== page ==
Power Morcellator Lawsuit
Morcellator lawsuit filings have begun to mount in U.S. courts, following an urgent alert from U.S. health regulators that these surgical tools can result in the spread of undetected cancer cells when they are used in minimally-invasive uterine surgeries. Considering that power morcellators are used in some 50,000 laparoscopic hysterectomies and fibroid removals every year, potentially hundreds of claims could eventually be filed against the manufacturers of these surgical tools.
Morcellator Cancer Allegations
Power morcellators are electronic devices that use a rotating blade to grind down fibroids and uterine tissue in order to facilitate its removal through a small abdominal incision. Since the first of these products were launched on the market in the mid-1990s, morcellation procedures have become extremely popular, as they are associated with less pain and scarring, as well as shorter hospital stays and recoveries, than traditional open surgeries.
In February 2014, the use of electric morcellation came under scrutiny, after two articles published in the Journal of the American Medical Association reported that the technique can disseminate undetected uterine cancer cells into the abdomen and pelvis. This can cause a cancer to jump from stage 1 to stage 4, greatly reducing a woman’s chances of long-term survival.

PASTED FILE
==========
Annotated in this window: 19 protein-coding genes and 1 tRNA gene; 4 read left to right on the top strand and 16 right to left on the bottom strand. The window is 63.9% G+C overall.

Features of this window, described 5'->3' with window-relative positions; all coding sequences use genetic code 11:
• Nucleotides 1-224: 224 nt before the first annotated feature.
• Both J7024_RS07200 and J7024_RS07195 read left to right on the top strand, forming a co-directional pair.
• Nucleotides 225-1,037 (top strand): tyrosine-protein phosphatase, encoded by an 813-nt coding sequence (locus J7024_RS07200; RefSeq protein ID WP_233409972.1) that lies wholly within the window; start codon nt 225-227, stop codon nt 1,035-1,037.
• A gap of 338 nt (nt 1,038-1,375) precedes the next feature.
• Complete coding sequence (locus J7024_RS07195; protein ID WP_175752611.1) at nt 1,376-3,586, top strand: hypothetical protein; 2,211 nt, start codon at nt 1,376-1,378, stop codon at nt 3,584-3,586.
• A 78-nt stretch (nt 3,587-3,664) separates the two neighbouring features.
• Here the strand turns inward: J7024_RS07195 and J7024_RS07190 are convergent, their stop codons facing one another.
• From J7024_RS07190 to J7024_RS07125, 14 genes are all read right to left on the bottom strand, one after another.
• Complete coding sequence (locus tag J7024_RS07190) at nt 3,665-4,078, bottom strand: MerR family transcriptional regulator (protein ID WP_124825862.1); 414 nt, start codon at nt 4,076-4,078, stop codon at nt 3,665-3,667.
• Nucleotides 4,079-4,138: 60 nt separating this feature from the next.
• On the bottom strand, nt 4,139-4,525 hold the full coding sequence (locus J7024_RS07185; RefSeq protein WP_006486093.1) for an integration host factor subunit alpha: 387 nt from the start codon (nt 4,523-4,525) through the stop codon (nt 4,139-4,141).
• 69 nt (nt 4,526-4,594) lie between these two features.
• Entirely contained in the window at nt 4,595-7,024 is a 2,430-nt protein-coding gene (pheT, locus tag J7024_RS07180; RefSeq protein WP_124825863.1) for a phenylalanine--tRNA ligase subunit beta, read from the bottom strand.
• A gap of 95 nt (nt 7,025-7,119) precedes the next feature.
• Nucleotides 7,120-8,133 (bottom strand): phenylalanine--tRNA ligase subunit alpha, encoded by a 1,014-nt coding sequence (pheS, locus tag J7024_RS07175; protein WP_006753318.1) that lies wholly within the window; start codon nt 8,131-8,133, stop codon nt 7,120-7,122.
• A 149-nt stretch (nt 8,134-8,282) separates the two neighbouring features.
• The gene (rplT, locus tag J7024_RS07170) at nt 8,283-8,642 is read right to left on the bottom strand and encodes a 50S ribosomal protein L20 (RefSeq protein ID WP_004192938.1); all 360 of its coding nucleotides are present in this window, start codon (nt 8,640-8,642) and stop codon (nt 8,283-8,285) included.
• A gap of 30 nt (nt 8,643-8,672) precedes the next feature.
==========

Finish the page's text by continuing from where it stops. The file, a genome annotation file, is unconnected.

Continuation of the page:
That same month, what may have been the first power morcellator lawsuit in the U.S. was filed by a Pennsylvania man who lost his wife to a rare but aggressive form of uterine cancer that was allegedly spread by one of these devices. The complaint, which named Johnson & Johnson’s Ethicon Inc. unit, iNA Medical US d/b/a LiNA Medical, and Blue Endo as defendants, alleged that the companies’ morcellation products were marketed without adequate testing. It also accused the defendants of failing to warn “about the possibility of seeding an undiagnosed sarcoma” associated with the use of their devices. Multiple medical device manufacturers were named in the morcellation lawsuit because the facility where the deceased woman’s surgery was performed refused to disclose which brand of morcellator was used in her procedure.
FDA Issues Morcellator Warnings, As Lawsuits Mount
- In April 2014, the FDA issued a warning to discourage doctors from using morcellators in gynecological surgeries after it determined that such procedures could spread undetected uterine cancer cells outside of the uterus. The FDA cautioned that as many as 1 and 350 women with fibroids have uterine sarcoma cells within their fibroids, and that screening for cancer prior to surgery does not always detect the disease. The agency announced that it would convene an advisory panel meeting that summer to take a closer look at the issue and make recommendations on mitigating the risks associated with such procedures.